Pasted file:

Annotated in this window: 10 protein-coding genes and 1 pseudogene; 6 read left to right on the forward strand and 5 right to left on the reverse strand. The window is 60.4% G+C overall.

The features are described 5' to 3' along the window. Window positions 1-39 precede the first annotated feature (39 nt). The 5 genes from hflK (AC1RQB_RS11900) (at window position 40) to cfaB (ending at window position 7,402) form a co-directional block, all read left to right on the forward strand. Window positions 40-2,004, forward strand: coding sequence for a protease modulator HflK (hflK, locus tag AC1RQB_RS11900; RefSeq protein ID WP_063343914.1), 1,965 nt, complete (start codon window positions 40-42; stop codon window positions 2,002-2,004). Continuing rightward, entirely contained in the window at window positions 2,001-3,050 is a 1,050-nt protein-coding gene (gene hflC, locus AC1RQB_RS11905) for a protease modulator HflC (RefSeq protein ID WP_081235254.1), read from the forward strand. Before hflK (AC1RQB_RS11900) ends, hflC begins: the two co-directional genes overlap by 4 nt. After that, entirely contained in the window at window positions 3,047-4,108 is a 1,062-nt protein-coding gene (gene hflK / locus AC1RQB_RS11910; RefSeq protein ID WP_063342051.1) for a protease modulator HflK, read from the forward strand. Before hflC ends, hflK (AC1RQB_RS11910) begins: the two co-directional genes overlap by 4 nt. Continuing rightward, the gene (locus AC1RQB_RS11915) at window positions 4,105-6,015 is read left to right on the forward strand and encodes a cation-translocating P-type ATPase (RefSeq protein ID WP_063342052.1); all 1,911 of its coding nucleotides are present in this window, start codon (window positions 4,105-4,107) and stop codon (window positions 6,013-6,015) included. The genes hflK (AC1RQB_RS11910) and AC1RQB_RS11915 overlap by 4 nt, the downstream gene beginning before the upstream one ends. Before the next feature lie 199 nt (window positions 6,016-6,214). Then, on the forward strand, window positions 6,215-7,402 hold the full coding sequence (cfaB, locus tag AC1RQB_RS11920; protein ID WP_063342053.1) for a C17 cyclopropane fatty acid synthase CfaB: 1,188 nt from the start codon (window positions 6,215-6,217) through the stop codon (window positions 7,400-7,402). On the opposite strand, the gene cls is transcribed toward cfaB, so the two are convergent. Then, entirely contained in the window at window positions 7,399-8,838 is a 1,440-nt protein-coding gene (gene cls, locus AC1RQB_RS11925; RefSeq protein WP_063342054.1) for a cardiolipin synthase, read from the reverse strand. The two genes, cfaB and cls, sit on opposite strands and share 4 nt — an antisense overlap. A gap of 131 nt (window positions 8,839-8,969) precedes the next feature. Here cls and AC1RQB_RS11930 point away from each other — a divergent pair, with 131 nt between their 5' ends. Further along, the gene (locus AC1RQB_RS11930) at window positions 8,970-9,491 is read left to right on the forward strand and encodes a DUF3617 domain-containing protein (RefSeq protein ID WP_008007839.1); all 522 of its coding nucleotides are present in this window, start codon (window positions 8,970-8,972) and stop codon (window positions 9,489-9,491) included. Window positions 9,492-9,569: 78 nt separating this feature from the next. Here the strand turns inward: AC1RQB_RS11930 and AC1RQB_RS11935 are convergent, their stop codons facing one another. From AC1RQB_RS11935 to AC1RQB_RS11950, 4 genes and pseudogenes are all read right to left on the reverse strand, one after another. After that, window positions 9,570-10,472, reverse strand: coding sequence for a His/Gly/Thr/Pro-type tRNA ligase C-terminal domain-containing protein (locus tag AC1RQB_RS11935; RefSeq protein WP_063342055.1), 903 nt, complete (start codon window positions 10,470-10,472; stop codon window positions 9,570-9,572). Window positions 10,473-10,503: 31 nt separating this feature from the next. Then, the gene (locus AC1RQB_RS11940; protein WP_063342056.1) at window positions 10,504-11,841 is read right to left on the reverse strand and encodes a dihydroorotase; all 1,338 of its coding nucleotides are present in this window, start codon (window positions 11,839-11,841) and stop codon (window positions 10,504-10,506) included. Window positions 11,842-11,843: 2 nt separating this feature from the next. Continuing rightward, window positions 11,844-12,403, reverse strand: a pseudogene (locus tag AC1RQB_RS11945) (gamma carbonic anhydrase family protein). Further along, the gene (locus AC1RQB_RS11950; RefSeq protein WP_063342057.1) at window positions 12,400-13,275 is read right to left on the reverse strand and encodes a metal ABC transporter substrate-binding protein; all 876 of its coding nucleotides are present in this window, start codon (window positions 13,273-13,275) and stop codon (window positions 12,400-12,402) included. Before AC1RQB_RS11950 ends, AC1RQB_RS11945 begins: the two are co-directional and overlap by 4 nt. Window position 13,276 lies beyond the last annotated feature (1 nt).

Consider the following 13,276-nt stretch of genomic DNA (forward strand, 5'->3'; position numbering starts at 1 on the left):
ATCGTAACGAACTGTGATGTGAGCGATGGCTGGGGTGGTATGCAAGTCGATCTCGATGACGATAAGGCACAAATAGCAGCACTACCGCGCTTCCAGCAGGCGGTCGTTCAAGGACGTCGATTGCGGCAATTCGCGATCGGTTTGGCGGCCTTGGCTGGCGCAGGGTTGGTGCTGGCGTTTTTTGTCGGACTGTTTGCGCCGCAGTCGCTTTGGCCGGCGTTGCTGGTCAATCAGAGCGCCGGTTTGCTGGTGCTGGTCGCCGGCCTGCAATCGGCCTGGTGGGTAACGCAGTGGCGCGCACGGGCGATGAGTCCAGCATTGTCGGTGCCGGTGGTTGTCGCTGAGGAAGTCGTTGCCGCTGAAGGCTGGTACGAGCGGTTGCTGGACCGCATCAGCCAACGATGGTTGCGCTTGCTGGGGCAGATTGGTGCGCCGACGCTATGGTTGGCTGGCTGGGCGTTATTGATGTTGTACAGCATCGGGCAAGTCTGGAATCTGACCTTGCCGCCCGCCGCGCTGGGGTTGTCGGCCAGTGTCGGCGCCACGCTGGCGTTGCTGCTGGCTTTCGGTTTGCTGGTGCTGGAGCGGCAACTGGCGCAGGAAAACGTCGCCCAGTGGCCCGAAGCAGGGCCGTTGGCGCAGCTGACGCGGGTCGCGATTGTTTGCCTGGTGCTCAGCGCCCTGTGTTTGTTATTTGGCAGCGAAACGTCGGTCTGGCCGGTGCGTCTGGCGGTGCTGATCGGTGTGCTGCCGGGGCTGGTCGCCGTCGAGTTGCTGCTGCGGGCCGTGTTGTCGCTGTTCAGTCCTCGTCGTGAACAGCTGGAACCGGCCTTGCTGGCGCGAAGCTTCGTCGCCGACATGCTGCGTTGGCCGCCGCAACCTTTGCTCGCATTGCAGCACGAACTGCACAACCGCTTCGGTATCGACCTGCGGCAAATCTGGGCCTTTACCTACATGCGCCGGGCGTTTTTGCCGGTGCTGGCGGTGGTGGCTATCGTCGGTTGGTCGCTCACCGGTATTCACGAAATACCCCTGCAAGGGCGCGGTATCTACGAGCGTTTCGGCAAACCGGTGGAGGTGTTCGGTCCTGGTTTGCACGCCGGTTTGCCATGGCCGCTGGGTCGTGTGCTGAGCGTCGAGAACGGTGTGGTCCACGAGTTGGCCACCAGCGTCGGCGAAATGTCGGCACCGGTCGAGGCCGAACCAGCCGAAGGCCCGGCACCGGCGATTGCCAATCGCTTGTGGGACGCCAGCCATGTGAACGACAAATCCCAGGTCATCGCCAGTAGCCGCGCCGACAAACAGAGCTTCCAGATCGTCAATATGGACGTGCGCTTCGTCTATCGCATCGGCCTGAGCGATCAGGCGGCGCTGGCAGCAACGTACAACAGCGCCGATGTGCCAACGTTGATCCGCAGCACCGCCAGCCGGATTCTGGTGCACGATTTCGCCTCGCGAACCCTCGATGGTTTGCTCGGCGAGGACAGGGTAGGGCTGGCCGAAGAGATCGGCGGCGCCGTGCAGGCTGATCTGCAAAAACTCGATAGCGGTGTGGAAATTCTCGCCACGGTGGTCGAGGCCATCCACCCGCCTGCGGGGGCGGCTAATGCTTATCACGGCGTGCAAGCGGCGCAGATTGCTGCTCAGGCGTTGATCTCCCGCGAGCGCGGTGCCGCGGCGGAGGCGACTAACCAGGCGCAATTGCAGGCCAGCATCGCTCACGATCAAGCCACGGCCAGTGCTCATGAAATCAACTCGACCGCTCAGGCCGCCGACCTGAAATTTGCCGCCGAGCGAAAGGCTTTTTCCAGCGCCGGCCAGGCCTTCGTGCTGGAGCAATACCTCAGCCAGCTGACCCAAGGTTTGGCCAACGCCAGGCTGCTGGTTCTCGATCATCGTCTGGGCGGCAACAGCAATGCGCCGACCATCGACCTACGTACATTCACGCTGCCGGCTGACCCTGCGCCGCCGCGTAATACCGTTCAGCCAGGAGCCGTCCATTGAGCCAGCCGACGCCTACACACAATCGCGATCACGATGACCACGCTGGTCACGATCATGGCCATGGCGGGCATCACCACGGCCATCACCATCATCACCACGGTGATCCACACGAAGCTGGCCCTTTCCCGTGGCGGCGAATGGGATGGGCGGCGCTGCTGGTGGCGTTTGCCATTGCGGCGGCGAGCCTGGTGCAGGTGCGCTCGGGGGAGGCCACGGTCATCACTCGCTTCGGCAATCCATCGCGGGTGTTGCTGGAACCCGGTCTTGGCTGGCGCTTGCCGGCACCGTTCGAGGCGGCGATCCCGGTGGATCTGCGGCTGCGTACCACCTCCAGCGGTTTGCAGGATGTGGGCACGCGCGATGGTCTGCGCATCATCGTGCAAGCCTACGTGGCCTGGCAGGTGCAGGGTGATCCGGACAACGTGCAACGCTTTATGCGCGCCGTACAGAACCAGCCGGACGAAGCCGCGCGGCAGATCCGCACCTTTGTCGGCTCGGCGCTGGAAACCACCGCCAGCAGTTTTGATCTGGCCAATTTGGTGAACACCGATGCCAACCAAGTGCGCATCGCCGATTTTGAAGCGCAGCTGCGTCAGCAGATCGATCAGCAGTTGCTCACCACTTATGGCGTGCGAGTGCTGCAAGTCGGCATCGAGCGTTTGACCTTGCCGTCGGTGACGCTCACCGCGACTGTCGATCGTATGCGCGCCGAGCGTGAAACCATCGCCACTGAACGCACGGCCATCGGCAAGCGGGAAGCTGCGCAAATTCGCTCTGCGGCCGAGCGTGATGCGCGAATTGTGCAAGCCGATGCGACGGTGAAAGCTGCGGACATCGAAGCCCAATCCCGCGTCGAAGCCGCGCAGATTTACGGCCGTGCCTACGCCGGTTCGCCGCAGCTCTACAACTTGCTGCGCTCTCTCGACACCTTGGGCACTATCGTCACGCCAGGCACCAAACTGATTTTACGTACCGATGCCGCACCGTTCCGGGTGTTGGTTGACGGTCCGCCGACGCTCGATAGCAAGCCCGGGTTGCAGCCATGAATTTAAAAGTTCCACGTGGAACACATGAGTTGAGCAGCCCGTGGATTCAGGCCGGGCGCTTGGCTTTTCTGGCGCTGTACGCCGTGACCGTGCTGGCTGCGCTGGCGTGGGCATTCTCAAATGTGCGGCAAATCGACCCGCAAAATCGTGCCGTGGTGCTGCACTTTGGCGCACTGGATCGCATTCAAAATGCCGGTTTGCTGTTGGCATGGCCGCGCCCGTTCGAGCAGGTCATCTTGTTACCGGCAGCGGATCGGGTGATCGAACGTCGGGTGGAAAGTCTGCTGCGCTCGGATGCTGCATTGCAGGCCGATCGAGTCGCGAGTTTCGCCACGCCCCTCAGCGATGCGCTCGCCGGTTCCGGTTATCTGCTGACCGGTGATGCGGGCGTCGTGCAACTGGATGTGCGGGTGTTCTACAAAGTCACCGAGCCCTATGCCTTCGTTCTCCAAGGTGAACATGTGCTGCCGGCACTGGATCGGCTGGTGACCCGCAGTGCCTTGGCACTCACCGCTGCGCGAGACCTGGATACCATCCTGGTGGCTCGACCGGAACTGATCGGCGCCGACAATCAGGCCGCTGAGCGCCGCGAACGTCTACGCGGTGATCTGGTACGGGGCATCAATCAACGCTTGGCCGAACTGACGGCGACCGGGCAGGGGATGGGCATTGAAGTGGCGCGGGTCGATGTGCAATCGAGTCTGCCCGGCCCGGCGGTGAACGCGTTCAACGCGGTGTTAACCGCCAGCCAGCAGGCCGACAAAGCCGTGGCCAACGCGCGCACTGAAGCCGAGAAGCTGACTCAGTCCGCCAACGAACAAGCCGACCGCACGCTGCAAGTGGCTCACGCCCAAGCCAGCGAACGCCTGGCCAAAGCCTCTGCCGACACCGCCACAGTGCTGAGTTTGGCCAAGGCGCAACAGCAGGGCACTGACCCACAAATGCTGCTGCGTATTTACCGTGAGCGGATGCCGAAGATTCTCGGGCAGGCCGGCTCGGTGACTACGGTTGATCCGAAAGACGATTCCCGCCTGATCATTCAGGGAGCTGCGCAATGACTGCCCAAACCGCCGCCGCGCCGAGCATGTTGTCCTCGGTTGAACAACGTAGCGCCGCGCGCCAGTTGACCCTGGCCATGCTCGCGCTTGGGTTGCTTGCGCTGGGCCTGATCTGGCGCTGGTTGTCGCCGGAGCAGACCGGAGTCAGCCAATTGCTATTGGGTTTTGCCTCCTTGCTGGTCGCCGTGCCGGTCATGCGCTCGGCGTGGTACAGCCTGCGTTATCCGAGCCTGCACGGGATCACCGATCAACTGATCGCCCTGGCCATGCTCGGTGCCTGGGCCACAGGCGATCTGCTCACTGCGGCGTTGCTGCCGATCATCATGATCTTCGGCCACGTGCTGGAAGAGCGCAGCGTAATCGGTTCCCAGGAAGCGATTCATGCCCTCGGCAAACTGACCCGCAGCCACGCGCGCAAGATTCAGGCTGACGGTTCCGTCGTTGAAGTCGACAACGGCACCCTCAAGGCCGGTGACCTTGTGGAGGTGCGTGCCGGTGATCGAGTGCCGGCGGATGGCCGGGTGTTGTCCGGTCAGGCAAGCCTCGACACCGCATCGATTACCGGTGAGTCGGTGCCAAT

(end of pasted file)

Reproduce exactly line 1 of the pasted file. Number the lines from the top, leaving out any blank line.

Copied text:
Annotated in this window: 10 protein-coding genes and 1 pseudogene; 6 read left to right on the forward strand and 5 right to left on the reverse strand. The window is 60.4% G+C overall.